Links to mapping and motorcycle pages I find interesting, useful or instructional. TBD
This is a 366 mile long route that offers the intermediate and advanced rider a taste of almost every kind of adventure riding available in the Central Cascades. From bombing down thickly forested lanes near Lester to riding the shelf roads on your way to 410 to bouncing through the wide-open rocks of the Colockum Green Dot Roads. Mossy rain forest to dry Ponderosa to sub-Alpine vistas full of larches. This ride has everything. If you are thinking of riding the WABDR, this would be a great way to test yourself. It is suitable for a big bike.
Near the beginning of the route, the track shows two ways through the Stampede Pass area. The preferred route goes through the middle of the area while an easier route goes around. The preferred route is much better riding – swoopy, twisty with easy obstacles, lonely and some beautiful scenery. The easier route is also beautiful and much faster riding albeit more ‘crowded.’
The viewpoint at the top of Little Bald Mountain (SW of Cliffdell) is not to be missed. Its a rocky climb but worth it.
Unless you are in a hurry, the route around Blewett Pass is a must. Ride the track counterclockwise. The first leg is unpaved and goes by many old mining claims. The second leg is paved (albeit roughly in spots) and one of the best twisty roads in the state.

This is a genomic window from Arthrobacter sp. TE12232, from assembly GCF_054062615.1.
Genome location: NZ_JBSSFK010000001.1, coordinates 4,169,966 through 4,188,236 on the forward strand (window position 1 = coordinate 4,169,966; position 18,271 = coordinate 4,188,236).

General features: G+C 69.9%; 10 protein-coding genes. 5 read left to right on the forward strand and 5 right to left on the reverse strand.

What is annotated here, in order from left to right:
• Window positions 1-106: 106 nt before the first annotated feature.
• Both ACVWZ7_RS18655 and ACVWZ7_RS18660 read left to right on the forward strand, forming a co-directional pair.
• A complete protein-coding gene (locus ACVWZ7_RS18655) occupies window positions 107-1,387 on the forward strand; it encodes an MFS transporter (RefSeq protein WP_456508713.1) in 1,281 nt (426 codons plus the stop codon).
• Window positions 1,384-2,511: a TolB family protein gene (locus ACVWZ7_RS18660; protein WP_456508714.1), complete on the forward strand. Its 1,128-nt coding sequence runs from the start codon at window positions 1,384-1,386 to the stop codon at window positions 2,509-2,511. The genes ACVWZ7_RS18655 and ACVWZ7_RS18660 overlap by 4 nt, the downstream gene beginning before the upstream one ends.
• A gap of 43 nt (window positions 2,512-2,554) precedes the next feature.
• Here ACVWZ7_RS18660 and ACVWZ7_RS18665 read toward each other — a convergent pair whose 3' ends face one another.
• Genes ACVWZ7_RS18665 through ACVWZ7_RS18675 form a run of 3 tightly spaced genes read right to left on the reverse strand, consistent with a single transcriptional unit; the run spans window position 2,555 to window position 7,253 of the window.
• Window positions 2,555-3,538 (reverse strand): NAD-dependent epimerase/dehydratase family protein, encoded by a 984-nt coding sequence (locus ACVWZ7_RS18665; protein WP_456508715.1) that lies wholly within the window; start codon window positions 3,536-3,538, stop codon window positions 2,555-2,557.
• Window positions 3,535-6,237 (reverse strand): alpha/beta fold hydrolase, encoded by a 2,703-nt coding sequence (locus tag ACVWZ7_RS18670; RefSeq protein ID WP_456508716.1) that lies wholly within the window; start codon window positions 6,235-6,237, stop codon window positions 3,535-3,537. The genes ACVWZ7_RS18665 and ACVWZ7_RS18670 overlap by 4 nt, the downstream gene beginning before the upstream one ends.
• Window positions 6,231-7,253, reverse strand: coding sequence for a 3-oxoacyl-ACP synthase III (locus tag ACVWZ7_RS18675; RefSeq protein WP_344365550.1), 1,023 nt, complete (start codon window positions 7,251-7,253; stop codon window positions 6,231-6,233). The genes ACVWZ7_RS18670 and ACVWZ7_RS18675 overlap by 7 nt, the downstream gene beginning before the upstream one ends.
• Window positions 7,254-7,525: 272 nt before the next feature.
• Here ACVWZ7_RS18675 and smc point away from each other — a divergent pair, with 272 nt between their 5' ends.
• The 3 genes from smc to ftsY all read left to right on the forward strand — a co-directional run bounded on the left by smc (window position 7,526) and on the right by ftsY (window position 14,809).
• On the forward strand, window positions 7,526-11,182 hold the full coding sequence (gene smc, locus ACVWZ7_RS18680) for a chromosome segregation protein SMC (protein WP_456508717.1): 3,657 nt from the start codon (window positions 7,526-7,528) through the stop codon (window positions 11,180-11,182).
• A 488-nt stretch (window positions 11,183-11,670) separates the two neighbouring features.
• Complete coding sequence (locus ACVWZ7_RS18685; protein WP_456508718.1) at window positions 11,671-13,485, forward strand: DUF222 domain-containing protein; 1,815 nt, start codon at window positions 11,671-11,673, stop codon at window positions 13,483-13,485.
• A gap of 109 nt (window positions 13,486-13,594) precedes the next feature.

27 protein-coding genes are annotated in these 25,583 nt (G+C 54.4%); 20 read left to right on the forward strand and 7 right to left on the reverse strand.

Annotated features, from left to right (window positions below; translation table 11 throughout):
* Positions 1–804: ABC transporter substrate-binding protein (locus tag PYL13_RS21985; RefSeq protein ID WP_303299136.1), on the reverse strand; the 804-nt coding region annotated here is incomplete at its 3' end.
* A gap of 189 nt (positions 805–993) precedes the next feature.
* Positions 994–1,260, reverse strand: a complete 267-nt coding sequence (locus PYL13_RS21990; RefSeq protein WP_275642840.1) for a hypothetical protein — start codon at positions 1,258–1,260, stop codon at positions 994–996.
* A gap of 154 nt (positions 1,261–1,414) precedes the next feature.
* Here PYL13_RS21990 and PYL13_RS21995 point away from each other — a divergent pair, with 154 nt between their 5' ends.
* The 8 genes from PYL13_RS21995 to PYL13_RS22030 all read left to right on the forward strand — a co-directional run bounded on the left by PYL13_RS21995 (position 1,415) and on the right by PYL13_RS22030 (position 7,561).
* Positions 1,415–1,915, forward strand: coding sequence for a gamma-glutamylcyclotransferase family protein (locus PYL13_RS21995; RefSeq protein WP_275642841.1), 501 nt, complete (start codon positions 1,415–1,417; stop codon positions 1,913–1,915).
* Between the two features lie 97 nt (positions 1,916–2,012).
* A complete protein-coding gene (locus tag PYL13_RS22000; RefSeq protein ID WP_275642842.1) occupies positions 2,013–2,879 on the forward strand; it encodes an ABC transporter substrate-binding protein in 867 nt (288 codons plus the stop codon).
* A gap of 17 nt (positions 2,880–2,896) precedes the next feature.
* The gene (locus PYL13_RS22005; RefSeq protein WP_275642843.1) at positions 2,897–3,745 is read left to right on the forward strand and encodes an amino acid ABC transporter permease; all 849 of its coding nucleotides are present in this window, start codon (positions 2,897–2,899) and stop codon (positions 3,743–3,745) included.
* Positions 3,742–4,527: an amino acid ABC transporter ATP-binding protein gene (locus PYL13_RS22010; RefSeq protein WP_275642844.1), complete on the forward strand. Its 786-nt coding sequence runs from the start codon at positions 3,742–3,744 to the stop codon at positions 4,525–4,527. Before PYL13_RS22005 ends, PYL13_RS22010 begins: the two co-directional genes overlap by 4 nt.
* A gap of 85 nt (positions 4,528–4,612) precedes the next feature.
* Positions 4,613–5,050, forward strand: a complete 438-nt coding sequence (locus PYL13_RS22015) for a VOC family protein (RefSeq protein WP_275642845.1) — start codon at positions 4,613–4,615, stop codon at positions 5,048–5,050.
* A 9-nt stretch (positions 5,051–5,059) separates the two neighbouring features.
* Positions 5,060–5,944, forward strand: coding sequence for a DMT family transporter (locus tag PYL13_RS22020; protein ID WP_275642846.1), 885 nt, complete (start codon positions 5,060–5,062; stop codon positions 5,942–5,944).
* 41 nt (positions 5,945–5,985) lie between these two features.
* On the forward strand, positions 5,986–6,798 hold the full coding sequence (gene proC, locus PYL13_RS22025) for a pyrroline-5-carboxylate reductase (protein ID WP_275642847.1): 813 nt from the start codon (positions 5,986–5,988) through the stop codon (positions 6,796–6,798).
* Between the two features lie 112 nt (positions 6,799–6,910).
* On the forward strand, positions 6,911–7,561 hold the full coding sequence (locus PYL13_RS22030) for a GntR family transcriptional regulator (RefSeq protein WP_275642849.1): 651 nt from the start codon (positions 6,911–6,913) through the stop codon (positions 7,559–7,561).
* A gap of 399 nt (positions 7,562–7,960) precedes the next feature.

The most technically challenging part of the ride is a series of gullies west of Mission Ridge. They are pretty easy but you don’t want to stop on your way out of the gully. Video.
Prepare for riding rocky terrain. All of the areas north of Nile and NE of Ellensburg are rocky. Mostly chicken heads and baby heads (indicate size of rock) and not rock gardens (really big rocks, often loose). What does this mean to you? Get a good nights sleep, rest when you feel tired and most importantly: keep your head up, your eyes looking ahead and keep your speed.
The quintessential Seattle, Eastside warmup ride. Heading straight out of North Bend and heading north along the Cascades, this ~60 mile ride is fun for beginners on up.
The first half of the ride down FR57 passes through Hancock timber lands and provides some amazing vistas because everything around you is clearcut. The second part of the ride is more of the typical PNW ‘tunnel o’ trees’ but the crossings of the North Fork of the Snoqualmie River are stunning.
The road forks near the end: Go right and you continue down 57. This is an easy, narrow road and well worth the ride along the beautiful Lennox Creek.
Go left on FR 5733 and the going gets a little rockier and ruttier. Fun but a dead end. There is a spur road (FR 5736) on the left around halfway down this fork that is well worth your time. I would say its best for intermediates because of a large number of uphill rocks at the beginning. The road will reward you will some tiny creek crossings and an incredible vista at the end.
A word of warning about this ride: because of ease of access, proximity to a population center and the curvy nature of the road, the biggest danger to you is other people. Expect traffic on this road and expect it to behave badly by driving too fast, cutting corners, etc.